Letter: New nuclear plants would be hopelessly problematic

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By failing to consider alternatives in a balanced way, Admiral Lord West of Spithead (“Investment in UK nuclear power is long overdue”, Letters, June 18), treats UK energy policy as an arena for asserting individual partisan affections for nuclear power. Yet the challenge is not about parading obscurely driven personal enthusiasms, but rigorously comparing how to achieve environmental targets as rapidly, securely and cost-effectively as possible.

Here, even government assessments have quietly long been clear that new nuclear power is hopelessly costly, slow and otherwise problematic. The comparative performance gap with renewables is growing rapidly. The National Grid has for many years abandoned notions of “base load” as “outdated”.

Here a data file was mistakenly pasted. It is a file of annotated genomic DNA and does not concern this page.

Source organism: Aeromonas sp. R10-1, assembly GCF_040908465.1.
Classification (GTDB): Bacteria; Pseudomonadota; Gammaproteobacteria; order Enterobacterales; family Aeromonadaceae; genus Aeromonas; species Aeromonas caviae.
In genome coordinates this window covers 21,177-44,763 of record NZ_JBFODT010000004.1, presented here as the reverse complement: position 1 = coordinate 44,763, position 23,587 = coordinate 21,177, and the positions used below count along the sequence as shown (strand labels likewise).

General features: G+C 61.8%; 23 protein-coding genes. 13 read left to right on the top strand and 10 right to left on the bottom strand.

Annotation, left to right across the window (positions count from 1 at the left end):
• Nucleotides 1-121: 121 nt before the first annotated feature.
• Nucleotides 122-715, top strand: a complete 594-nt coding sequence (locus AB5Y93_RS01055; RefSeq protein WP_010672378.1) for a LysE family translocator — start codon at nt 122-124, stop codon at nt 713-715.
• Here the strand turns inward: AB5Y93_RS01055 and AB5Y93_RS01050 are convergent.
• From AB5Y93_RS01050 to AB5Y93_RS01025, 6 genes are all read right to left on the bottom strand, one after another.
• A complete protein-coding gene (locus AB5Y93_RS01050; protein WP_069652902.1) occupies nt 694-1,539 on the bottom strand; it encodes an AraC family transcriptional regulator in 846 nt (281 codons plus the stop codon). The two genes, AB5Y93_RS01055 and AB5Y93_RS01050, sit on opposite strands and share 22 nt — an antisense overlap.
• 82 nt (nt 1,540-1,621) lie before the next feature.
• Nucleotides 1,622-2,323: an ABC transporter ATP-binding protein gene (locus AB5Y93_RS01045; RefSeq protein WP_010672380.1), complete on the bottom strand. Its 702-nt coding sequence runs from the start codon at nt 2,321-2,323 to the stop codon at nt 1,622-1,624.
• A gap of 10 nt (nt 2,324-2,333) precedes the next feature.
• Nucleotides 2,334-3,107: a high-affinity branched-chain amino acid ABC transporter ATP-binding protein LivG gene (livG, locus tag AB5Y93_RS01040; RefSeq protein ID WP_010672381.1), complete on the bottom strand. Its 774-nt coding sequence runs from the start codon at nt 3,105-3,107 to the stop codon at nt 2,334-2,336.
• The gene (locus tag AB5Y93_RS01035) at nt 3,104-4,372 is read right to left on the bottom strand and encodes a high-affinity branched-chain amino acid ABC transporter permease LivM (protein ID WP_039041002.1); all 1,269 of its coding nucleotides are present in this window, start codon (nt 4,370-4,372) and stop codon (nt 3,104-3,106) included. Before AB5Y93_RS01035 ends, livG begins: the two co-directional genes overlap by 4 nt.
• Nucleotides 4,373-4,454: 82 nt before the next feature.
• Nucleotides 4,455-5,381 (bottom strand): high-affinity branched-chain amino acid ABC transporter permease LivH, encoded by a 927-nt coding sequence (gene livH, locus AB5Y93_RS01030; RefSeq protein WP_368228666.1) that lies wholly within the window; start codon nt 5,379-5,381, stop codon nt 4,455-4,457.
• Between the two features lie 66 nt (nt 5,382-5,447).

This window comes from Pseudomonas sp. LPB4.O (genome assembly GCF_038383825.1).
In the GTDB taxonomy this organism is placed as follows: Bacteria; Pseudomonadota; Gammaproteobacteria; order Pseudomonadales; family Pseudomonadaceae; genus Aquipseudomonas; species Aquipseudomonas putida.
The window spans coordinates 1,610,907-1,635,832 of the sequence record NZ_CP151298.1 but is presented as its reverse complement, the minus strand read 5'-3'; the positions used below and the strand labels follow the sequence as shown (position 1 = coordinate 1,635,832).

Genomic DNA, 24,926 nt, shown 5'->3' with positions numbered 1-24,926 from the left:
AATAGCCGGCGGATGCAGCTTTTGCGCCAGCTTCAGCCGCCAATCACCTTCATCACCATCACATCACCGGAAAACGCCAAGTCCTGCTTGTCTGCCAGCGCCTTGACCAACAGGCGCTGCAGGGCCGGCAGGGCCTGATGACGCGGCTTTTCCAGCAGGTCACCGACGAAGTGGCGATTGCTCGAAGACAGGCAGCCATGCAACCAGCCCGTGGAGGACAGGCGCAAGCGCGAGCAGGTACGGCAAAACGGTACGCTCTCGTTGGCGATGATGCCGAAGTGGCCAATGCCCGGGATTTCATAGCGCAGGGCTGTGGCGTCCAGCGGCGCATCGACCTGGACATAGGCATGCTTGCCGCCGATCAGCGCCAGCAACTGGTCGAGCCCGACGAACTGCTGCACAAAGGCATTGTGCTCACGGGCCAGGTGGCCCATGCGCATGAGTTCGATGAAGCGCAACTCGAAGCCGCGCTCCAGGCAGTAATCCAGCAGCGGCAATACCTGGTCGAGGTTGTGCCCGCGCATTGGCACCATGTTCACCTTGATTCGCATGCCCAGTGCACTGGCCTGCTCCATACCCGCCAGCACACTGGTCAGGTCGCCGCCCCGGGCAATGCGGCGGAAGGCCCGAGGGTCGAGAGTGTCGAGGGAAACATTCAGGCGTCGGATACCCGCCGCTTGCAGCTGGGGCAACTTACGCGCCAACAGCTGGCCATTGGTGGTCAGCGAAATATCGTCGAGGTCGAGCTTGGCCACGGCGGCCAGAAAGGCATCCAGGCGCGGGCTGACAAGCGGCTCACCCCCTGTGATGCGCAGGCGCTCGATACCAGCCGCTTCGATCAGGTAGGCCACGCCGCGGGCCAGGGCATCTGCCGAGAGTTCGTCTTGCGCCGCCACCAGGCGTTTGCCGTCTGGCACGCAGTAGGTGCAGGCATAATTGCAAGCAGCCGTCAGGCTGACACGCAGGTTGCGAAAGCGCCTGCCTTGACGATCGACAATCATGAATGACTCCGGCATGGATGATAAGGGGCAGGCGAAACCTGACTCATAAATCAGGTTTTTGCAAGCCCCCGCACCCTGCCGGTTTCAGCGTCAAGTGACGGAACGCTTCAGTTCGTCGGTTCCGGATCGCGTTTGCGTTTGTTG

So why should nuclear still command such intense attachments, as if it were an end in itself? That it is a Navy man who urges this, might be a clue? Parliamentary evidence documents how a major hidden driver of official UK nuclear commitments are pressures to launder consumer electricity bills into supporting a wider national nuclear skills, education and research industrial base, without which nuclear-propelled submarines become unaffordable, if not unbuildable.

Governments of other countries like France and the US are open about these motives. It is time for some candour about the real interests driving expensive nuclear support in the UK.

If not, it will not just be carbon targets and energy futures that are undermined, but British democracy.

Professor Andy Stirling
Sussex University

Dr Paul Dorfman
Energy Institute, University College London

Dr Phil Johnstone
Sussex University

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